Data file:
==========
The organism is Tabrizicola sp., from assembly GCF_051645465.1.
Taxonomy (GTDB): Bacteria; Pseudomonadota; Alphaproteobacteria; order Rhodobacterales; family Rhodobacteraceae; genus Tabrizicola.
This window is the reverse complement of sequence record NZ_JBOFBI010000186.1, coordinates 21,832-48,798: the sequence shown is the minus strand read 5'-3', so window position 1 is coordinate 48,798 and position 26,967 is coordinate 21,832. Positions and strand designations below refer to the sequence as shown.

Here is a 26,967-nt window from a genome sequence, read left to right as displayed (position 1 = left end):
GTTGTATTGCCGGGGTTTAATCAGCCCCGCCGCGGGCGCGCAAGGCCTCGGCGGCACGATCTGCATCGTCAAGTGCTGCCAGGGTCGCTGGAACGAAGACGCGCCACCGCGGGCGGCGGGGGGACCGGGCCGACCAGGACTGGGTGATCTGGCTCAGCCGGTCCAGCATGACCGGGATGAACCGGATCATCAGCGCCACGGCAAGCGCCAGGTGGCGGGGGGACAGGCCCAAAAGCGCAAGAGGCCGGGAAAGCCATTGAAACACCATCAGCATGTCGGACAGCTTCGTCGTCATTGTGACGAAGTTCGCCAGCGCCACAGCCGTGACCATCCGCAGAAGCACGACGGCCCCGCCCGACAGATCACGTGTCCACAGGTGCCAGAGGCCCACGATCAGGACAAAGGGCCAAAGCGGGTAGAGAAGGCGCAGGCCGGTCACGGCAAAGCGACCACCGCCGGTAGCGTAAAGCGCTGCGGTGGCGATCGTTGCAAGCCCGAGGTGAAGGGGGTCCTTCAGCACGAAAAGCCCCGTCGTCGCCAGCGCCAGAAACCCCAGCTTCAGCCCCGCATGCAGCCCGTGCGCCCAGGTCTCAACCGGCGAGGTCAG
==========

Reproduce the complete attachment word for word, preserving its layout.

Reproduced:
The organism is Tabrizicola sp., from assembly GCF_051645465.1.
Taxonomy (GTDB): Bacteria; Pseudomonadota; Alphaproteobacteria; order Rhodobacterales; family Rhodobacteraceae; genus Tabrizicola.
This window is the reverse complement of sequence record NZ_JBOFBI010000186.1, coordinates 21,832-48,798: the sequence shown is the minus strand read 5'-3', so window position 1 is coordinate 48,798 and position 26,967 is coordinate 21,832. Positions and strand designations below refer to the sequence as shown.

Here is a 26,967-nt window from a genome sequence, read left to right as displayed (position 1 = left end):
GTTGTATTGCCGGGGTTTAATCAGCCCCGCCGCGGGCGCGCAAGGCCTCGGCGGCACGATCTGCATCGTCAAGTGCTGCCAGGGTCGCTGGAACGAAGACGCGCCACCGCGGGCGGCGGGGGGACCGGGCCGACCAGGACTGGGTGATCTGGCTCAGCCGGTCCAGCATGACCGGGATGAACCGGATCATCAGCGCCACGGCAAGCGCCAGGTGGCGGGGGGACAGGCCCAAAAGCGCAAGAGGCCGGGAAAGCCATTGAAACACCATCAGCATGTCGGACAGCTTCGTCGTCATTGTGACGAAGTTCGCCAGCGCCACAGCCGTGACCATCCGCAGAAGCACGACGGCCCCGCCCGACAGATCACGTGTCCACAGGTGCCAGAGGCCCACGATCAGGACAAAGGGCCAAAGCGGGTAGAGAAGGCGCAGGCCGGTCACGGCAAAGCGACCACCGCCGGTAGCGTAAAGCGCTGCGGTGGCGATCGTTGCAAGCCCGAGGTGAAGGGGGTCCTTCAGCACGAAAAGCCCCGTCGTCGCCAGCGCCAGAAACCCCAGCTTCAGCCCCGCATGCAGCCCGTGCGCCCAGGTCTCAACCGGCGAGGTCAG